For the last 11 years, I have prepared a rather unique report on the Current State of Canadian Family Finances. I do this on a contract basis for the Vanier Institute of the Family based in Ottawa. The lastest report was released on February 16.
The report was a media hit and was covered by all the major TV networks, many radio stations and 30 to 40 newspapers across Canada plus the Cornwall Free News. See the link at the bottom of this column to access the full report. It is about you.
The biggest challenge in putting these reports together is that no two households are the same … some have lots of money and some have not, some have lots of debt and some do not, some have a lot of savings and assets and others do not and some are young and some not so young and many other combinations. You know where you stand.
As such, these reports can only capture some of the underlying trends relative to family budgets. These trends give us indications as to where we are going as a nation.
One of the most significant, enduring and disturbing trends seems to be our growing dependency on debt, especially credit card debt and lines of credit. Total debt, including mortgages, is now up to an average $96,100 per household. This average includes those that have debt and those that don’t. This debt load is now equal to 145% of average household incomes after income taxes. It was only 91% in 1990 and 111% in 2000. This is not good news. If you only include households that have debt, the debt load is now closer to $240,000 for those households.
According to the Bank of Canada, about 6% of Canadian households or about 825,000 households now spend more than 40% of their gross incomes just to pay interest on debt plus paying down some of the debt load. A Bank of Canada model assumes that one in four of these households will eventually default. The number with this high debt ratio could climb to 1.3 million or more by the end of next year. This is not good news.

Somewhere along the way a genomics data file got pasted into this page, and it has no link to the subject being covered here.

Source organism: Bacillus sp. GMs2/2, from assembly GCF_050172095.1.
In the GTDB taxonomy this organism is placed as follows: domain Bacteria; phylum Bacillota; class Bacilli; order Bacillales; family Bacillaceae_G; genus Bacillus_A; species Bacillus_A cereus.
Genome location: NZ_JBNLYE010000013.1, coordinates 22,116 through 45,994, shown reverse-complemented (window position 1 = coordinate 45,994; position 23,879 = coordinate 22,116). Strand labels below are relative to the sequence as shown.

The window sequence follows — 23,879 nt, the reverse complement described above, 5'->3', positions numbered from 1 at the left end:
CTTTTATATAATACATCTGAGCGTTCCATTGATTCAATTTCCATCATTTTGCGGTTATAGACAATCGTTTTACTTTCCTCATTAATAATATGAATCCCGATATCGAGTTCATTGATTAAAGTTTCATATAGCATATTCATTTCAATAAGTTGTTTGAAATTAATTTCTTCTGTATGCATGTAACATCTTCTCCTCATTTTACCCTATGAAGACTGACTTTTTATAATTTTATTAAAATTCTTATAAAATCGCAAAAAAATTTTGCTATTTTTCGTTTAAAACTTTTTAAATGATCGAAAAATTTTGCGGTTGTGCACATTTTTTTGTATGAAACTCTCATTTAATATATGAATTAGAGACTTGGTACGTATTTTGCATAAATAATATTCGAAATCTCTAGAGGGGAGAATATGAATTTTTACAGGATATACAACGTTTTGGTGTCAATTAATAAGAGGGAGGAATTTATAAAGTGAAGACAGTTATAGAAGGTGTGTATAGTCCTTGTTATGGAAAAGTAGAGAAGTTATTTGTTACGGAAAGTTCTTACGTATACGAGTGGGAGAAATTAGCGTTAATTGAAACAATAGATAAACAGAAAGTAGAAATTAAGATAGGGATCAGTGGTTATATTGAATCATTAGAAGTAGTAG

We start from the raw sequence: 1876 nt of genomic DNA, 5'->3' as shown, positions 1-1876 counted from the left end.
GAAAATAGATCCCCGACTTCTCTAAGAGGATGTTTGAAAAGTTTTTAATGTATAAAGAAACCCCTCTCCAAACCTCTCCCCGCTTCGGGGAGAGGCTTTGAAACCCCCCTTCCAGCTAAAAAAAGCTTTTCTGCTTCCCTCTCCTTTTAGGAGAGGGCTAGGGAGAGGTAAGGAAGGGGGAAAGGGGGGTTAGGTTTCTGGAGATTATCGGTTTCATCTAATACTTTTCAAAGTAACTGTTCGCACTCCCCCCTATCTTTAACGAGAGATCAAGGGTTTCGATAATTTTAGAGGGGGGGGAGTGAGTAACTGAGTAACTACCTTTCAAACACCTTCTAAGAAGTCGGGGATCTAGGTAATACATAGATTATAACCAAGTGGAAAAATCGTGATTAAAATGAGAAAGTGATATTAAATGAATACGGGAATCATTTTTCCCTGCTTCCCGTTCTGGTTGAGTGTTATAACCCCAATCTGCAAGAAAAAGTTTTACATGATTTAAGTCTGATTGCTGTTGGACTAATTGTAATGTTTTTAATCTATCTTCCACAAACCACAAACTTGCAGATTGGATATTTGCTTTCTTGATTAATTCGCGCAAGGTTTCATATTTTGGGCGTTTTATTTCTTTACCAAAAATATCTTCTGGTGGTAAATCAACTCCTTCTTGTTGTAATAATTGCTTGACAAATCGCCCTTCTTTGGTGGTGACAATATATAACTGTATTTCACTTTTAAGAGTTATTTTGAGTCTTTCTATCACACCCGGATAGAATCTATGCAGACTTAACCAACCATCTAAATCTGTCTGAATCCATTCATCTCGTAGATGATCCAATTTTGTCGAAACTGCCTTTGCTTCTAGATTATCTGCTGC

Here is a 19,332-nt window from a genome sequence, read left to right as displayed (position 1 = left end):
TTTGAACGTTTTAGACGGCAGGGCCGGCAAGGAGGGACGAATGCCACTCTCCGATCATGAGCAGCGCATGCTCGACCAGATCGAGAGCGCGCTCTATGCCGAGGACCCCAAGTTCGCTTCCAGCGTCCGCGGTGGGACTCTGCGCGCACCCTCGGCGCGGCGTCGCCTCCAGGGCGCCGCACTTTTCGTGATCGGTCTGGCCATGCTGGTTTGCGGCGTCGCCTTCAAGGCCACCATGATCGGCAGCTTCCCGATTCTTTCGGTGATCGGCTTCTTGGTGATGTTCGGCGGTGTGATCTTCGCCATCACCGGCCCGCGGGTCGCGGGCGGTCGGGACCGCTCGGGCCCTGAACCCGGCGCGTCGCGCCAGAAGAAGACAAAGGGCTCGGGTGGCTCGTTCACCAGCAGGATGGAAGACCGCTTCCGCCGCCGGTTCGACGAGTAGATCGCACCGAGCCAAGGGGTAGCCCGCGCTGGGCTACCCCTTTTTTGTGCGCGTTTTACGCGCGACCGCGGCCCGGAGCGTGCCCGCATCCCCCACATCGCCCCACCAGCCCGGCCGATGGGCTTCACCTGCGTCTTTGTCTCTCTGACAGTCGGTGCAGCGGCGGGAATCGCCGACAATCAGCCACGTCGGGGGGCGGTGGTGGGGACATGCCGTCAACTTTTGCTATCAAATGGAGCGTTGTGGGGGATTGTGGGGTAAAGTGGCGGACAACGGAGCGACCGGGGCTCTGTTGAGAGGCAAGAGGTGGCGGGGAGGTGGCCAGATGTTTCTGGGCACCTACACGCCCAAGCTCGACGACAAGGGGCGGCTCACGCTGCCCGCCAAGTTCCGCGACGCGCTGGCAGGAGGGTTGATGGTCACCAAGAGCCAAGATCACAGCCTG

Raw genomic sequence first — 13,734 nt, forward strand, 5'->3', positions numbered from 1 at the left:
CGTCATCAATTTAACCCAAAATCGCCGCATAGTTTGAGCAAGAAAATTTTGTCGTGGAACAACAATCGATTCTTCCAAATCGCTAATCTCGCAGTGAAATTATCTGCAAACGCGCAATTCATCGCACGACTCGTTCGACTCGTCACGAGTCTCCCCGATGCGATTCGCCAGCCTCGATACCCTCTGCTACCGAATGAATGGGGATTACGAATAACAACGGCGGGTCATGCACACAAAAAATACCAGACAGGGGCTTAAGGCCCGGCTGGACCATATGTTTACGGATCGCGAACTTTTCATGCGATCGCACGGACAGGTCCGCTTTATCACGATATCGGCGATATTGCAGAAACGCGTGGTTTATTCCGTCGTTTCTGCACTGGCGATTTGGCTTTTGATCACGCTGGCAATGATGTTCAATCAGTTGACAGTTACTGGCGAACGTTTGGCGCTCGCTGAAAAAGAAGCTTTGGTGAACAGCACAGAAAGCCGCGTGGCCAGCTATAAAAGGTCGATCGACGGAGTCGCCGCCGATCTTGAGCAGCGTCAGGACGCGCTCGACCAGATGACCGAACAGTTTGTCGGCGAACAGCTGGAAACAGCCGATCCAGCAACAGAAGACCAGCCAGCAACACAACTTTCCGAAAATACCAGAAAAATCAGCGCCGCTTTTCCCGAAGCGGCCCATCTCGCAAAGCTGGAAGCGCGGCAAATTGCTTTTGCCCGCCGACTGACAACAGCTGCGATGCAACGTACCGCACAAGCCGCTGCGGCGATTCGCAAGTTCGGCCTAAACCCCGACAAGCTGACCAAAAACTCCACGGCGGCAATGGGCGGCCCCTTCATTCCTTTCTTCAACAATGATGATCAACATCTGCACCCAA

Another startling trend discussed the report is that the value of the average home is now equal to five times the average household income and incomes taxes … it was only 3.2 times average incomes a decade ago. This is a clear sign of a housing bubble and bubbles do burst.
There are always a few cute surprises in these reports. Can you answer this question? What was the fastest growing consumer expenditure item over the last decade? The biggest increase was for the purchase of pet care services and not too far behind was the purchase of pets and supplies. Did you guess correctly? I think this is surprising, but I am not a pet owner. Half of all households now have a pet. Ask a friend the same question and see the response you get.
On the not so cute side, big spending increases also occurred in out of pocket medical and health services.
The largest decline in expenditures over the last decade was on child care in the home. The trend to small families and the growing number of dual income households explains much of this trend. More of the child care is now provided outside the home.
For the full report go to http://www.vifamily.ca/about/about.html and click on the title inside the box.
Roger Sauvé is President of People Patterns Consulting (www.peoplepatternsconsulting.com). Roger is an economist and demographer and lives in Summerstown.